karmany evadhikaras te
ma phalesu kadacana
ma karma-phala-hetur bhur
ma te sango ’stv akarmani
You have a right to perform your prescribed duty, but you are not entitled to the fruits of action. Never consider yourself the cause of the results of your activities, and never be attached to not doing your duty.
There are three considerations here: prescribed duties, capricious work, and inaction. Prescribed duties are activities enjoined in terms of one’s acquired modes of material nature. Capricious work means actions without the sanction of authority, and inaction means not performing one’s prescribed duties. The Lord advised that Arjuna not be inactive, but that he perform his prescribed duty without being attached to the result. One who is attached to the result of his work is also the cause of the action. Thus he is the enjoyer or sufferer of the result of such actions.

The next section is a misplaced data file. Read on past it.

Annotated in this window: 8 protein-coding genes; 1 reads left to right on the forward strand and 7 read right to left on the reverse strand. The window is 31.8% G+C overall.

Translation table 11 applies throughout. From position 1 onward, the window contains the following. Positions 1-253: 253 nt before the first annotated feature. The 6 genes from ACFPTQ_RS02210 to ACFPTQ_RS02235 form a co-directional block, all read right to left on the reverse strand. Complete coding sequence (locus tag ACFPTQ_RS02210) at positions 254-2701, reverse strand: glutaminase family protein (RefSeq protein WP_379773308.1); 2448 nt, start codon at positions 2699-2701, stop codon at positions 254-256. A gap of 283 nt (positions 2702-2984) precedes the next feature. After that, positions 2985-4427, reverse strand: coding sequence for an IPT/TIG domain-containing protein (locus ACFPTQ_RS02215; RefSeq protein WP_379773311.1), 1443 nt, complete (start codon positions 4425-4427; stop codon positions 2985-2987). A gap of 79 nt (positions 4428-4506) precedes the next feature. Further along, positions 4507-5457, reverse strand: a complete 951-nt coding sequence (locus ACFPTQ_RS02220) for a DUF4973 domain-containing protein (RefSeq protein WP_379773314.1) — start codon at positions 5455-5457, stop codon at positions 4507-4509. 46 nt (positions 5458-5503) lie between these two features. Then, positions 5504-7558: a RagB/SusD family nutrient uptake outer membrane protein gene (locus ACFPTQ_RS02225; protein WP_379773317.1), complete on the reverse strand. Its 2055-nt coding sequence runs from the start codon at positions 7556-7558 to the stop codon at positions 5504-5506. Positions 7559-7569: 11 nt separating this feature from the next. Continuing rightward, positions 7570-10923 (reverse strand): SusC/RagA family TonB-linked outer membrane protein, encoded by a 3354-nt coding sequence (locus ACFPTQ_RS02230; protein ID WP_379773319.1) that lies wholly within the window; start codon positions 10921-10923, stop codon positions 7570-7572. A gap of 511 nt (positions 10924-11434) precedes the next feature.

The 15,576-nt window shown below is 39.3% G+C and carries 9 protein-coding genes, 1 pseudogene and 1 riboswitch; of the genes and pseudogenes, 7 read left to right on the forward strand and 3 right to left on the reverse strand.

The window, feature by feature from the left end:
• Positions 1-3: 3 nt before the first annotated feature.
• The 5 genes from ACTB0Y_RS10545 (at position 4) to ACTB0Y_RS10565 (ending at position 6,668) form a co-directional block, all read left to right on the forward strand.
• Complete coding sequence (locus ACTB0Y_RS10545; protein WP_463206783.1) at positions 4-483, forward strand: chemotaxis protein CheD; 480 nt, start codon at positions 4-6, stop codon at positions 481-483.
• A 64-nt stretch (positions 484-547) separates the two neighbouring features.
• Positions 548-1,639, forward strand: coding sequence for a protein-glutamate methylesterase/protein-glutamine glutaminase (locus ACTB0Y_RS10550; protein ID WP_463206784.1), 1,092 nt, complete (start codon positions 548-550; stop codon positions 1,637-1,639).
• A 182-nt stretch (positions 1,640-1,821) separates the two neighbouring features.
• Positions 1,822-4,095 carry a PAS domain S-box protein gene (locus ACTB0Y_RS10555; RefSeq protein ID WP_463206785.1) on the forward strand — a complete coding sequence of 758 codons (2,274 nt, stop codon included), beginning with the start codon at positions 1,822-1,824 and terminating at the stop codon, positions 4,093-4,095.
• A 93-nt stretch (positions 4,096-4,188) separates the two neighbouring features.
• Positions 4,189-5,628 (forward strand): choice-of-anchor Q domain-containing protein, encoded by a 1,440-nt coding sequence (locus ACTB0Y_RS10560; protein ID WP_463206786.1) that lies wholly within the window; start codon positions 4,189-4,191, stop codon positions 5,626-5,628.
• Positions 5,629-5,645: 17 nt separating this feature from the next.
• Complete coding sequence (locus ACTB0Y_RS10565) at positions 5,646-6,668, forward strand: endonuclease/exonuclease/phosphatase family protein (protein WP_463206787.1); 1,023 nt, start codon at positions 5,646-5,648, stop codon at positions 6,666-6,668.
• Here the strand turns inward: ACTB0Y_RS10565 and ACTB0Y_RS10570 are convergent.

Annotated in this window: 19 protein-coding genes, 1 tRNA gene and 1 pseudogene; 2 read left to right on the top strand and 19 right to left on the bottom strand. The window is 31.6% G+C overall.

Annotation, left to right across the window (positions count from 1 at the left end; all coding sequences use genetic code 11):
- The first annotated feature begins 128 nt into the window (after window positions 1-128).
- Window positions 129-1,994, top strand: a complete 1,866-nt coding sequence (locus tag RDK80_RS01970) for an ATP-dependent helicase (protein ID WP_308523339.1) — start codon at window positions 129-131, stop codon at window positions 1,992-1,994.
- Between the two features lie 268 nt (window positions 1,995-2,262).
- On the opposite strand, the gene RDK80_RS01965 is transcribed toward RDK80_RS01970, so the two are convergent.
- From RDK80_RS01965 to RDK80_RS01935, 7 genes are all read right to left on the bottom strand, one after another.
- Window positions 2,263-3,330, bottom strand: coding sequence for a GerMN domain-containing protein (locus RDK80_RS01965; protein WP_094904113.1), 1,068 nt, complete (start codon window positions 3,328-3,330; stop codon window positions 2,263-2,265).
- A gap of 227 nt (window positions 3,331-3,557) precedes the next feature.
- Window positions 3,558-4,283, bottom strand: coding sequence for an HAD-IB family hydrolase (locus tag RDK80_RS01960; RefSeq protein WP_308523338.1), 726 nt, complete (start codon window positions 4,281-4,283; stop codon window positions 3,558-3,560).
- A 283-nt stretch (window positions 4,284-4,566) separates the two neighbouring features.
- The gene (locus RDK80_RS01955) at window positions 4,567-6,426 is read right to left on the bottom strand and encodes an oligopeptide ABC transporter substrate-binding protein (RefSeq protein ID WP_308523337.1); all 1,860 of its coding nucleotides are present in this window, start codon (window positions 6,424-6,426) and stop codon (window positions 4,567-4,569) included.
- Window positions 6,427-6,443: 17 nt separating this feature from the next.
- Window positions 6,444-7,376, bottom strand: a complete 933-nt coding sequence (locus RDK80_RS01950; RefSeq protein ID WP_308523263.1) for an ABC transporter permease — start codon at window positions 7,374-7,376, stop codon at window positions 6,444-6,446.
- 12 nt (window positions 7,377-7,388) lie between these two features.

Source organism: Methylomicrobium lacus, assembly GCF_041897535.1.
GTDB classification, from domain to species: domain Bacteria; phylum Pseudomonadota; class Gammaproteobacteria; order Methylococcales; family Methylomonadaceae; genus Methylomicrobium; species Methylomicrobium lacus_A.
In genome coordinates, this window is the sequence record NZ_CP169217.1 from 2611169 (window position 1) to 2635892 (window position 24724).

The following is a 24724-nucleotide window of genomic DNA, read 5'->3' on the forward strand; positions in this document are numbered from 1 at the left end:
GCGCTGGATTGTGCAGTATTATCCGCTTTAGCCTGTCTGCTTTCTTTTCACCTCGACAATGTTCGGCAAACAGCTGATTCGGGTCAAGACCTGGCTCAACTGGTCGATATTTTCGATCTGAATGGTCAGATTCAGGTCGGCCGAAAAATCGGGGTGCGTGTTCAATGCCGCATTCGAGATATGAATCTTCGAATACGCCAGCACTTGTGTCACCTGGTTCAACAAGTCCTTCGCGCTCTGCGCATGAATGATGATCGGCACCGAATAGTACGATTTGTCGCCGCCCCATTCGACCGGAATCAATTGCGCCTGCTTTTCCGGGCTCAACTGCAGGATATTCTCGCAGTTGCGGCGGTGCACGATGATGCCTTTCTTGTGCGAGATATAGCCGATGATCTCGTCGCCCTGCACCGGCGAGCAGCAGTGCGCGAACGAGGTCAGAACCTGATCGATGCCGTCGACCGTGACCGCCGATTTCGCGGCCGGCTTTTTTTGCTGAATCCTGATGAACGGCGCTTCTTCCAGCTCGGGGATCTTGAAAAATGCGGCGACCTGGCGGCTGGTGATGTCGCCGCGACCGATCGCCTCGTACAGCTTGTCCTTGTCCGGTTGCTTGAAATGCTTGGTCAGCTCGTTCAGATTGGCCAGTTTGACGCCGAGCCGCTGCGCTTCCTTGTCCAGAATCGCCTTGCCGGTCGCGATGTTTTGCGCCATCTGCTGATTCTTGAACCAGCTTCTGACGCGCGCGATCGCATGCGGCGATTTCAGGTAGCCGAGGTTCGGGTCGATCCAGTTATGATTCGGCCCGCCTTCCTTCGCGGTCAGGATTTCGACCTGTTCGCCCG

As far as prescribed duties are concerned, they can be ﬁtted into three subdivisions, namely routine work, emergency work and desired activities. Routine work performed as an obligation in terms of the scriptural injunctions, without desire for results, is action in the mode of goodness. Work with results becomes the cause of bondage; therefore such work is not auspicious. Everyone has his proprietary right in regard to prescribed duties, but should act without attachment to the result; such disinterested obligatory duties doubtlessly lead one to the path of liberation.
Arjuna was therefore advised by the Lord to ﬁght as a matter of duty without attachment to the result. His nonparticipation in the battle is another side of attachment. Such attachment never leads one to the path of salvation. Any attachment, positive or negative, is cause for bondage. Inaction is sinful. Therefore, ﬁghting as a matter of duty was the only auspicious path of salvation for Arjuna.
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